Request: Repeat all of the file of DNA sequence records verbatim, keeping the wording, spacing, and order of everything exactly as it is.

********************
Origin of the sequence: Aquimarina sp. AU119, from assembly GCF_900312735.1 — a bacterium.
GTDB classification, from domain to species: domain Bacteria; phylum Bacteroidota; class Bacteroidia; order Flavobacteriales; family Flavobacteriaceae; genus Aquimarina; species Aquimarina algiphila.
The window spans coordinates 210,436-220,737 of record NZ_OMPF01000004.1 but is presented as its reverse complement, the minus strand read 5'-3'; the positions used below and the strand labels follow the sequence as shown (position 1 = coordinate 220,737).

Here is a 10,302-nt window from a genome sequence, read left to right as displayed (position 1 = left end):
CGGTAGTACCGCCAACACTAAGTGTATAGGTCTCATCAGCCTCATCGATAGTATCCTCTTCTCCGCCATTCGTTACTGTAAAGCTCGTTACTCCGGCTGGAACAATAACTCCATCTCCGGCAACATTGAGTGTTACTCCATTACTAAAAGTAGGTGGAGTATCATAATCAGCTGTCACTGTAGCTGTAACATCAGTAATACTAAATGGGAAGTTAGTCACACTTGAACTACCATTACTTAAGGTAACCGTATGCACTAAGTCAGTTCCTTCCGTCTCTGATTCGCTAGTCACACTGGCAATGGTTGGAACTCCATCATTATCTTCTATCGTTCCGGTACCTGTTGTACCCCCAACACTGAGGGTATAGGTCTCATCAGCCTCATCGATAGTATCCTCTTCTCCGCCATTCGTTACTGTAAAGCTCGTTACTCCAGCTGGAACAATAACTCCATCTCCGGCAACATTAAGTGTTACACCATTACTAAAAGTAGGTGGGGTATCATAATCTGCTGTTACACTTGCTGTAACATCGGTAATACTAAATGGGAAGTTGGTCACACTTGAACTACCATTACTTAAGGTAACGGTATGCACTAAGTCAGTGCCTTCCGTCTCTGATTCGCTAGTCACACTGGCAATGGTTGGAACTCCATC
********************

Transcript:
Origin of the sequence: Aquimarina sp. AU119, from assembly GCF_900312735.1 — a bacterium.
GTDB classification, from domain to species: domain Bacteria; phylum Bacteroidota; class Bacteroidia; order Flavobacteriales; family Flavobacteriaceae; genus Aquimarina; species Aquimarina algiphila.
The window spans coordinates 210,436-220,737 of record NZ_OMPF01000004.1 but is presented as its reverse complement, the minus strand read 5'-3'; the positions used below and the strand labels follow the sequence as shown (position 1 = coordinate 220,737).

Here is a 10,302-nt window from a genome sequence, read left to right as displayed (position 1 = left end):
CGGTAGTACCGCCAACACTAAGTGTATAGGTCTCATCAGCCTCATCGATAGTATCCTCTTCTCCGCCATTCGTTACTGTAAAGCTCGTTACTCCGGCTGGAACAATAACTCCATCTCCGGCAACATTGAGTGTTACTCCATTACTAAAAGTAGGTGGAGTATCATAATCAGCTGTCACTGTAGCTGTAACATCAGTAATACTAAATGGGAAGTTAGTCACACTTGAACTACCATTACTTAAGGTAACCGTATGCACTAAGTCAGTTCCTTCCGTCTCTGATTCGCTAGTCACACTGGCAATGGTTGGAACTCCATCATTATCTTCTATCGTTCCGGTACCTGTTGTACCCCCAACACTGAGGGTATAGGTCTCATCAGCCTCATCGATAGTATCCTCTTCTCCGCCATTCGTTACTGTAAAGCTCGTTACTCCAGCTGGAACAATAACTCCATCTCCGGCAACATTAAGTGTTACACCATTACTAAAAGTAGGTGGGGTATCATAATCTGCTGTTACACTTGCTGTAACATCGGTAATACTAAATGGGAAGTTGGTCACACTTGAACTACCATTACTTAAGGTAACGGTATGCACTAAGTCAGTGCCTTCCGTCTCTGATTCGCTAGTCACACTGGCAATGGTTGGAACTCCATC